Complaints: A Second Chance to "Make it Right"

Customer complaints can give medical device companies a wake-up call when they're not achieving their fundamental purpose: that is, meeting customer requirements. If orthopaedic companies don't deliver what they promise, i.e. meet the customer's requirements (the root cause of most complaints) the customers will go elsewhere.

Customer complaints can give medical device companies a wake-up call when they're not achieving their fundamental purpose: that is, meeting customer requirements. Complaints are a feedback mechanism that can help orthopaedic manufacturers rapidly and inexpensively shift products, service, style, and market focus. Businesses that don't value their customers' complaints suffer from costly, negative word-of-mouth advertising. In many ways, orthopaedics is a small industry from a standpoint of being closely knit and tightly networked. A recent poll found that 18% of adult Americans said that their trust in business had dropped in the last year. Ninety-three percent of those same complainers indicated that a company's reputation for honesty and fairness was very important to them. If orthopaedic companies don't deliver what they promise, i.e. meet the customer's requirements (the root cause of most complaints) the customers will go elsewhere.

Introduction to the Regulation – 21 CFR, Parts 198 and 803

The Quality Systems Regulation defines a complaint as any written, electronic, or oral communication that alleges deficiencies related to the identity, quality, durability, reliability, safety, effectiveness or performance of a device after it is released for distribution. All medical device manufacturers are subject to the complaint requirements in the Quality System Regulation and to the reporting requirements in Medical Device Reporting (MDR) regulation. A complaint is any indication of the failure of a device to meet customer or user expectations for quality or to meet performance specifications. A complaint may be lodged against any finished device that had been released for distribution. Any complaint involving the possible failure of a device, labeling, or packaging to meet any of its specifications is subject to the provisions of 21 CFR 820.198, Complaint Files.

Medical device companies are required to review, evaluate, and, when appropriate, investigate complaints, establish and maintain written procedures describing the process used to perform these activities, and designate a responsible individual or entity to perform these tasks. Complaints concerning death, serious injury or malfunctions, as defined in the MDR regulation (21 CFR, Part 803), shall be reported to FDA in a timely manner. Complaint file requirements are necessary to make certain manufacturers have adequate quality systems for investigating complaints and taking corrective action. Access to complaint files, device-related death and injury reports, and complaints about device defects enables FDA to determine if a manufacturer's quality system and corrective actions are adequate.

Complaint data, in conjunction with product audits, management audits, operational analyses, inspection and test data, etc., is used by the quality assurance organization to: 1) identify poor performance in the overall quality system, particularly faulty design of devices, and faulty manufacturing processes, 2) aid in implementing solutions to these quality problems, 3) verify confidence in, and improve the performance of the quality system, 4) improve the safety and performance of devices, 5) reduce medical device reporting, 6) reduce costs and improve production schedules, 7) reduce employee confusion, 8) improve customer relations by reducing the frequency of problems, complaints, and recalls, and 9) assure compliance with device regulations and consensus standards.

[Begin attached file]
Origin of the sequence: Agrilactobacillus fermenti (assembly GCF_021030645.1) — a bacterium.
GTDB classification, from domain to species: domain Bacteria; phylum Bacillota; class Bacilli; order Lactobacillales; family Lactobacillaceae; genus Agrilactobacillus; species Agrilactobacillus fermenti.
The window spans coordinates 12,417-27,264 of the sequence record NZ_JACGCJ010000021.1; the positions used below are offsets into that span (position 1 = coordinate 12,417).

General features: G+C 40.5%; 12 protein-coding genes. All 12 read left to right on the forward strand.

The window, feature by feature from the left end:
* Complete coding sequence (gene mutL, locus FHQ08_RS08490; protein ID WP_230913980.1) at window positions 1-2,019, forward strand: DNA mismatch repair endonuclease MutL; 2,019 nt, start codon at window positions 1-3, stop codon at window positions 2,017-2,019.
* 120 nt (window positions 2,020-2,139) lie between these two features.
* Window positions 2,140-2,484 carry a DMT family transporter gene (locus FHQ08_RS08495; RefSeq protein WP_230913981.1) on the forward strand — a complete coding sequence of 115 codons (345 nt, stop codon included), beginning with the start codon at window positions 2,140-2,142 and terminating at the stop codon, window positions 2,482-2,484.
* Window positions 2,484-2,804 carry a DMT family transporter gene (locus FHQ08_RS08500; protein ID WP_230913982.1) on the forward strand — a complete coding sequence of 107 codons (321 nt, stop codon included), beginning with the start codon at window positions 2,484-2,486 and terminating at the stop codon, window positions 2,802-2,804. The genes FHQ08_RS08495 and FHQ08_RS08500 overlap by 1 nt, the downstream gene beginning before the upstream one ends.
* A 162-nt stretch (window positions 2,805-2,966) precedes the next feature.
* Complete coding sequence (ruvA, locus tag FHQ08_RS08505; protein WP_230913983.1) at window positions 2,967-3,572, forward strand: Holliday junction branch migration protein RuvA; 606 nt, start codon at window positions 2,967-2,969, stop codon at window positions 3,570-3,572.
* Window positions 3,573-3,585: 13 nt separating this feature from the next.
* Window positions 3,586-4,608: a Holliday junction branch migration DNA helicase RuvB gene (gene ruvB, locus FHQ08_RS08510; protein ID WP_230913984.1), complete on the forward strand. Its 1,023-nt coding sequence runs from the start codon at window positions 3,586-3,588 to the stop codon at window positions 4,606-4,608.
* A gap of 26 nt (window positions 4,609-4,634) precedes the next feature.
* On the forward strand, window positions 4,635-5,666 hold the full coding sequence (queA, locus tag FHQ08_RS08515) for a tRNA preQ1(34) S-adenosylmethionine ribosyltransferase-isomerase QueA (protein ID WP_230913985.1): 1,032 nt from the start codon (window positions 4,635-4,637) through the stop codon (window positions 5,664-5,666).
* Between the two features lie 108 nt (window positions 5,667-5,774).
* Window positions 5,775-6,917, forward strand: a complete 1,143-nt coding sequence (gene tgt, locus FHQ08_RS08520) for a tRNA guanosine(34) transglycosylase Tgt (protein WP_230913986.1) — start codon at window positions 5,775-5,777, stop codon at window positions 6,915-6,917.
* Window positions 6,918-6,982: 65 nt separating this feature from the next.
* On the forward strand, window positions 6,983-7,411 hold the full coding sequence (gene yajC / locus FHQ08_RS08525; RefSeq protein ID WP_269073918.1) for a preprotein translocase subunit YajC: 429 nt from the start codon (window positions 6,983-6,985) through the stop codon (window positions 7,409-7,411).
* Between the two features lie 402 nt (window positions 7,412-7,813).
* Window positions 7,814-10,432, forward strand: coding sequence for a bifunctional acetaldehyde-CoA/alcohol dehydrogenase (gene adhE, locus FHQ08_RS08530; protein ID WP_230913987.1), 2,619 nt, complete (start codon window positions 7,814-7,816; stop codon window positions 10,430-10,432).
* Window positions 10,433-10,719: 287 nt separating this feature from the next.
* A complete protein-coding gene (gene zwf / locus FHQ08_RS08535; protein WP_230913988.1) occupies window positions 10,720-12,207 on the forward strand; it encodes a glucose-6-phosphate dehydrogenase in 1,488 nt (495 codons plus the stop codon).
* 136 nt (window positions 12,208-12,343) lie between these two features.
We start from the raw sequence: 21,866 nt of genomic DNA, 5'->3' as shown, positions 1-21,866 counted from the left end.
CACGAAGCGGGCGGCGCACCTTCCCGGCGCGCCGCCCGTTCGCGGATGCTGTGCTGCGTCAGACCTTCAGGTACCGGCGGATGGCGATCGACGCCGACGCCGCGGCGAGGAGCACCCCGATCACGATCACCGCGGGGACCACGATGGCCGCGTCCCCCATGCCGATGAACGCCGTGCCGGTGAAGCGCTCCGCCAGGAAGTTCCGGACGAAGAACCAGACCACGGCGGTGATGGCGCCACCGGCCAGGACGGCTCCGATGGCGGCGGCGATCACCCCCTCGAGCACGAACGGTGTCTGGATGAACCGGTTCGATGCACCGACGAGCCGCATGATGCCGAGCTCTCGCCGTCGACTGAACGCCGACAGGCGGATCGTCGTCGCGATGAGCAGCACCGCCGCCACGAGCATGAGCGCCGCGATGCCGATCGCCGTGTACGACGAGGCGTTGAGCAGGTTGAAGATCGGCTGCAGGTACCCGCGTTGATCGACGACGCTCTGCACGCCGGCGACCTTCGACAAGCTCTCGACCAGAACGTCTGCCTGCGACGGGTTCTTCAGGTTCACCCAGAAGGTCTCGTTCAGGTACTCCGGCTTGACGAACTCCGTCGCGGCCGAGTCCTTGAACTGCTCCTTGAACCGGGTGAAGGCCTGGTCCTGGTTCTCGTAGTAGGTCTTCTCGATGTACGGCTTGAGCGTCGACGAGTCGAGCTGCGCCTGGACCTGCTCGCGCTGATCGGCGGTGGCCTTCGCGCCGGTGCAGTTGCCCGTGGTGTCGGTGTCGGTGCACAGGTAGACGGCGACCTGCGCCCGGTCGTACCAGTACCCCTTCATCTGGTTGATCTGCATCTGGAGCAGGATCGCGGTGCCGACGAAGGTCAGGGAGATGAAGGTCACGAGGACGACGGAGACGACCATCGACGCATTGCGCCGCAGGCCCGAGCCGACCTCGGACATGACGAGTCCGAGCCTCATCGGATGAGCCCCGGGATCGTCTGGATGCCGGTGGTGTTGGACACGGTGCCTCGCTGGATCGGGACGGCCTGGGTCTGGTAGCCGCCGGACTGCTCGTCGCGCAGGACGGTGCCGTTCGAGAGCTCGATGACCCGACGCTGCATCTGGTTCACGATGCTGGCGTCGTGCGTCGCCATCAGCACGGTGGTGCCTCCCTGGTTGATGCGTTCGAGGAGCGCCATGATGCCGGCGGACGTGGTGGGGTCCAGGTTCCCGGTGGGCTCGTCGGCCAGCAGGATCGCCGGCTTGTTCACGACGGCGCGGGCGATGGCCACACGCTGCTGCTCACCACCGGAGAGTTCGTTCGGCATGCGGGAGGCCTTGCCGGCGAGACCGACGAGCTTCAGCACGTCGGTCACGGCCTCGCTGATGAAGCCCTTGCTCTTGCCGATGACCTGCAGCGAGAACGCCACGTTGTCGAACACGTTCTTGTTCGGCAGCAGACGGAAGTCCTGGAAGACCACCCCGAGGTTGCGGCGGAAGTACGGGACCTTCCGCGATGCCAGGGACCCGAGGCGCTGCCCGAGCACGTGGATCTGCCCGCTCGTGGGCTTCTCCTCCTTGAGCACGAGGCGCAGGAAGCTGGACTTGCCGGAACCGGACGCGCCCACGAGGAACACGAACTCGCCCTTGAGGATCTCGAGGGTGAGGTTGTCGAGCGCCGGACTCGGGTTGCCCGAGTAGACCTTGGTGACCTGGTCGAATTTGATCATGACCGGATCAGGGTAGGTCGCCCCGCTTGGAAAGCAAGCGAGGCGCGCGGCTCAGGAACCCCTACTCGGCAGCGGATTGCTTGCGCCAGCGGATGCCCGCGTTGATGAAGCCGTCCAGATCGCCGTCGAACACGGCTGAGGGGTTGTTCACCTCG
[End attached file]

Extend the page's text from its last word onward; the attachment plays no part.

An Everyday Approach to Complaints – You Need:

    • Written Procedures: A written procedure for handling customer complaints that everyone in the company has been trained on, not just customer service reps or your receptionist.
    • Clear Guidelines: Clear guidelines about when customer complaints need to be brought to the attention of management with executive responsibility
    • Self-Control: Resist the urge to react to the complaint.....Care-front the issues.
    • Initiative: The initiative to lead with the words "I want to help you."
    • Patience: The patience to let someone who has called to complain tells their whole story.
    • Cooling-off Period: Once you have gathered the details from your customer about their complaint, you need to say something like "I am going to start looking into this for you. We will start to investigate the root cause(s)."
    • Planned Response: Your company may not have actually made a mistake, but you need accurate information before you can discuss that with your customer. On the other hand, if your company has erred, you need time to determine what you are going to offer your customer to correct the situation and ensure it doesn't happen again. You will not regain your customer's confidence without solution(s).



Complaint Handling Process is Under Control

By using written procedures for handling complaints this will increase confidence that all complaints will be handled properly. Written procedures should be provided to employees to facilitate communication, maintain consistency, and reduce quality problems. Written procedures for the receiving, reviewing and evaluating of complaints by a formally designated unit shall be established and maintained in accordance with 820.198, Complaint Files, and 820.40, Document Controls, respectively. The procedures should include the need for complaints to be evaluated in accordance with 820.100, Corrective and Preventive Action, depending upon the risk(s).